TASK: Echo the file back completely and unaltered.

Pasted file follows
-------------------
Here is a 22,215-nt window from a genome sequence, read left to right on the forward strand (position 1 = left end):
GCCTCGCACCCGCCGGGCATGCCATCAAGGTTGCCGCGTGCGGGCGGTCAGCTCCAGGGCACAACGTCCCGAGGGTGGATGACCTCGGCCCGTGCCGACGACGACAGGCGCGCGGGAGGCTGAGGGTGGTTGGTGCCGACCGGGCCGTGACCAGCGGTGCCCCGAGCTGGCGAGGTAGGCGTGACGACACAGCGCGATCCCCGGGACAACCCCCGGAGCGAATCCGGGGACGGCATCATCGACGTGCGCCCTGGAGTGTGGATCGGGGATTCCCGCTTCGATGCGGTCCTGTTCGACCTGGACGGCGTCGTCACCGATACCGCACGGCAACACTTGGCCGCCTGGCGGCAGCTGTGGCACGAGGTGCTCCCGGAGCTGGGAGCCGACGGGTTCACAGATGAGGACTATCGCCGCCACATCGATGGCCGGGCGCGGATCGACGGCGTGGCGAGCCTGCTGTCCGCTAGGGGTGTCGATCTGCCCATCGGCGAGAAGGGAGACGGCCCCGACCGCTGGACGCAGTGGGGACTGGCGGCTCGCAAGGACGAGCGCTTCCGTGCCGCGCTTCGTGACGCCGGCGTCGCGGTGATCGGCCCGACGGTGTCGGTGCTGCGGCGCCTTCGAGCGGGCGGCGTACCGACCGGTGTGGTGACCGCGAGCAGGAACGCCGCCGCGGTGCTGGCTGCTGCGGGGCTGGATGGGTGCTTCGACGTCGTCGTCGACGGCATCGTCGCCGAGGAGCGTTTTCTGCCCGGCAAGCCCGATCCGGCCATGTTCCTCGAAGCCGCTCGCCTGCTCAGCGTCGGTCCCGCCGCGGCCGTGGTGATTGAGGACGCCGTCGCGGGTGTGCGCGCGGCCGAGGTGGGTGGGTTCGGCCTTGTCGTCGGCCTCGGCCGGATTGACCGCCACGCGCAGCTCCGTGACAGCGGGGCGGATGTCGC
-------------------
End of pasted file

Here is a 22,215-nt window from a genome sequence, read left to right on the forward strand (position 1 = left end):
GCCTCGCACCCGCCGGGCATGCCATCAAGGTTGCCGCGTGCGGGCGGTCAGCTCCAGGGCACAACGTCCCGAGGGTGGATGACCTCGGCCCGTGCCGACGACGACAGGCGCGCGGGAGGCTGAGGGTGGTTGGTGCCGACCGGGCCGTGACCAGCGGTGCCCCGAGCTGGCGAGGTAGGCGTGACGACACAGCGCGATCCCCGGGACAACCCCCGGAGCGAATCCGGGGACGGCATCATCGACGTGCGCCCTGGAGTGTGGATCGGGGATTCCCGCTTCGATGCGGTCCTGTTCGACCTGGACGGCGTCGTCACCGATACCGCACGGCAACACTTGGCCGCCTGGCGGCAGCTGTGGCACGAGGTGCTCCCGGAGCTGGGAGCCGACGGGTTCACAGATGAGGACTATCGCCGCCACATCGATGGCCGGGCGCGGATCGACGGCGTGGCGAGCCTGCTGTCCGCTAGGGGTGTCGATCTGCCCATCGGCGAGAAGGGAGACGGCCCCGACCGCTGGACGCAGTGGGGACTGGCGGCTCGCAAGGACGAGCGCTTCCGTGCCGCGCTTCGTGACGCCGGCGTCGCGGTGATCGGCCCGACGGTGTCGGTGCTGCGGCGCCTTCGAGCGGGCGGCGTACCGACCGGTGTGGTGACCGCGAGCAGGAACGCCGCCGCGGTGCTGGCTGCTGCGGGGCTGGATGGGTGCTTCGACGTCGTCGTCGACGGCATCGTCGCCGAGGAGCGTTTTCTGCCCGGCAAGCCCGATCCGGCCATGTTCCTCGAAGCCGCTCGCCTGCTCAGCGTCGGTCCCGCCGCGGCCGTGGTGATTGAGGACGCCGTCGCGGGTGTGCGCGCGGCCGAGGTGGGTGGGTTCGGCCTTGTCGTCGGCCTCGGCCGGATTGACCGCCACGCGCAGCTCCGTGACAGCGGGGCGGATGTCGC